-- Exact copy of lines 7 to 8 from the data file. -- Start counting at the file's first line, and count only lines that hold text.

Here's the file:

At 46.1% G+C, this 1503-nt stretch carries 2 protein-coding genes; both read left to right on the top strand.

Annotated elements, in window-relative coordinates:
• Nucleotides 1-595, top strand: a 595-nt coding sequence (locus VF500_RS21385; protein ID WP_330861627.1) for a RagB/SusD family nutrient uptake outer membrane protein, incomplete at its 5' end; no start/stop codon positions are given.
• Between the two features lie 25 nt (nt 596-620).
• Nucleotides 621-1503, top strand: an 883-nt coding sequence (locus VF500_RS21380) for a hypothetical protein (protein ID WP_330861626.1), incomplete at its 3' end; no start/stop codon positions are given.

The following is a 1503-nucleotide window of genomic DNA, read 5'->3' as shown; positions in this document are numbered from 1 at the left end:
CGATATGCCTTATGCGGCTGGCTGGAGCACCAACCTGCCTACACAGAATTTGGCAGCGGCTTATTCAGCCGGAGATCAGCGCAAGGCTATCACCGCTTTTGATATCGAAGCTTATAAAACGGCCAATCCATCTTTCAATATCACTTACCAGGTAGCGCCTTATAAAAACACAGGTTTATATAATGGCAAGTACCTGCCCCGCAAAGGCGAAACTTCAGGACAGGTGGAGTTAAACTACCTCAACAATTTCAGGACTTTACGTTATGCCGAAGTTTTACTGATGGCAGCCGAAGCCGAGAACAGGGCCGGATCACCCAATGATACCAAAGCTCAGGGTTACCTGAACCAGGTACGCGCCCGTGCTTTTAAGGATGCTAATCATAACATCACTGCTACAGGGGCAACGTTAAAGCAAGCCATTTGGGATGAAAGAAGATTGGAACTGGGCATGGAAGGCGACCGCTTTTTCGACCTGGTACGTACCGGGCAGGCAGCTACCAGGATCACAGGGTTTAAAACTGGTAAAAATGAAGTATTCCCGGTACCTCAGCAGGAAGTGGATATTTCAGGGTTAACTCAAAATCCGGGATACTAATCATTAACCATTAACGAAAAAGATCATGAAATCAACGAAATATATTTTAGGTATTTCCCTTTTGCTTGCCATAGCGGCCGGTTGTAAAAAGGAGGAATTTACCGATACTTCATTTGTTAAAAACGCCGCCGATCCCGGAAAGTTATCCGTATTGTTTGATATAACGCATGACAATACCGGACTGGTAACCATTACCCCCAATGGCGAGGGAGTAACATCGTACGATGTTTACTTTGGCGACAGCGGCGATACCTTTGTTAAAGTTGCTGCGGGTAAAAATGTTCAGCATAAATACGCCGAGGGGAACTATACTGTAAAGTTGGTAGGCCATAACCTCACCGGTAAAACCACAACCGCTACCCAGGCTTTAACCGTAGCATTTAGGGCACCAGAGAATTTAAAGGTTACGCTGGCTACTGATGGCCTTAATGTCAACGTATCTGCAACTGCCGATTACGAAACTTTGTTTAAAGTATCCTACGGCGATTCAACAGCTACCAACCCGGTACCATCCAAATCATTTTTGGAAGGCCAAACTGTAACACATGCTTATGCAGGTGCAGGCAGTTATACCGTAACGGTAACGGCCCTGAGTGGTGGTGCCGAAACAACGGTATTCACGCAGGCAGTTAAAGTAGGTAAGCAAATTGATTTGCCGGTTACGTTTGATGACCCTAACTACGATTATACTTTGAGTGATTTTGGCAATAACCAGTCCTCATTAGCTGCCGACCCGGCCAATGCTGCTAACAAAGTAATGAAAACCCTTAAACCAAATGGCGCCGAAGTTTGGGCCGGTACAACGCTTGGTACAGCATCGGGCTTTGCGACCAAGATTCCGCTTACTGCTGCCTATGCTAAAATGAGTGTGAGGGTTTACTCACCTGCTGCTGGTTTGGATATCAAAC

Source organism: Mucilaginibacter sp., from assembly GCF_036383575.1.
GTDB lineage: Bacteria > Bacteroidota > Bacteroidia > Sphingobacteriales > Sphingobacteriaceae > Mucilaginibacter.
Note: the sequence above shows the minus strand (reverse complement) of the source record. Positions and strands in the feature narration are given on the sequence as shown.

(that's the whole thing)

CGATATGCCTTATGCGGCTGGCTGGAGCACCAACCTGCCTACACAGAATTTGGCAGCGGCTTATTCAGCCGGAGATCAGCGCAAGGCTATCACCGCTTTTGATATCGAAGCTTATAAAACGGCCAATCCATCTTTCAATATCACTTACCAGGTAGCGCCTTATAAAAACACAGGTTTATATAATGGCAAGTACCTGCCCCGCAAAGGCGAAACTTCAGGACAGGTGGAGTTAAACTACCTCAACAATTTCAGGACTTTACGTTATGCCGAAGTTTTACTGATGGCAGCCGAAGCCGAGAACAGGGCCGGATCACCCAATGATACCAAAGCTCAGGGTTACCTGAACCAGGTACGCGCCCGTGCTTTTAAGGATGCTAATCATAACATCACTGCTACAGGGGCAACGTTAAAGCAAGCCATTTGGGATGAAAGAAGATTGGAACTGGGCATGGAAGGCGACCGCTTTTTCGACCTGGTACGTACCGGGCAGGCAGCTACCAGGATCACAGGGTTTAAAACTGGTAAAAATGAAGTATTCCCGGTACCTCAGCAGGAAGTGGATATTTCAGGGTTAACTCAAAATCCGGGATACTAATCATTAACCATTAACGAAAAAGATCATGAAATCAACGAAATATATTTTAGGTATTTCCCTTTTGCTTGCCATAGCGGCCGGTTGTAAAAAGGAGGAATTTACCGATACTTCATTTGTTAAAAACGCCGCCGATCCCGGAAAGTTATCCGTATTGTTTGATATAACGCATGACAATACCGGACTGGTAACCATTACCCCCAATGGCGAGGGAGTAACATCGTACGATGTTTACTTTGGCGACAGCGGCGATACCTTTGTTAAAGTTGCTGCGGGTAAAAATGTTCAGCATAAATACGCCGAGGGGAACTATACTGTAAAGTTGGTAGGCCATAACCTCACCGGTAAAACCACAACCGCTACCCAGGCTTTAACCGTAGCATTTAGGGCACCAGAGAATTTAAAGGTTACGCTGGCTACTGATGGCCTTAATGTCAACGTATCTGCAACTGCCGATTACGAAACTTTGTTTAAAGTATCCTACGGCGATTCAACAGCTACCAACCCGGTACCATCCAAATCATTTTTGGAAGGCCAAACTGTAACACATGCTTATGCAGGTGCAGGCAGTTATACCGTAACGGTAACGGCCCTGAGTGGTGGTGCCGAAACAACGGTATTCACGCAGGCAGTTAAAGTAGGTAAGCAAATTGATTTGCCGGTTACGTTTGATGACCCTAACTACGATTATACTTTGAGTGATTTTGGCAATAACCAGTCCTCATTAGCTGCCGACCCGGCCAATGCTGCTAACAAAGTAATGAAAACCCTTAAACCAAATGGCGCCGAAGTTTGGGCCGGTACAACGCTTGGTACAGCATCGGGCTTTGCGACCAAGATTCCGCTTACTGCTGCCTATGCTAAAATGAGTGTGAGGGTTTACTCACCTGCTGCTGGTTTGGATATCAAAC

Source organism: Mucilaginibacter sp., from assembly GCF_036383575.1.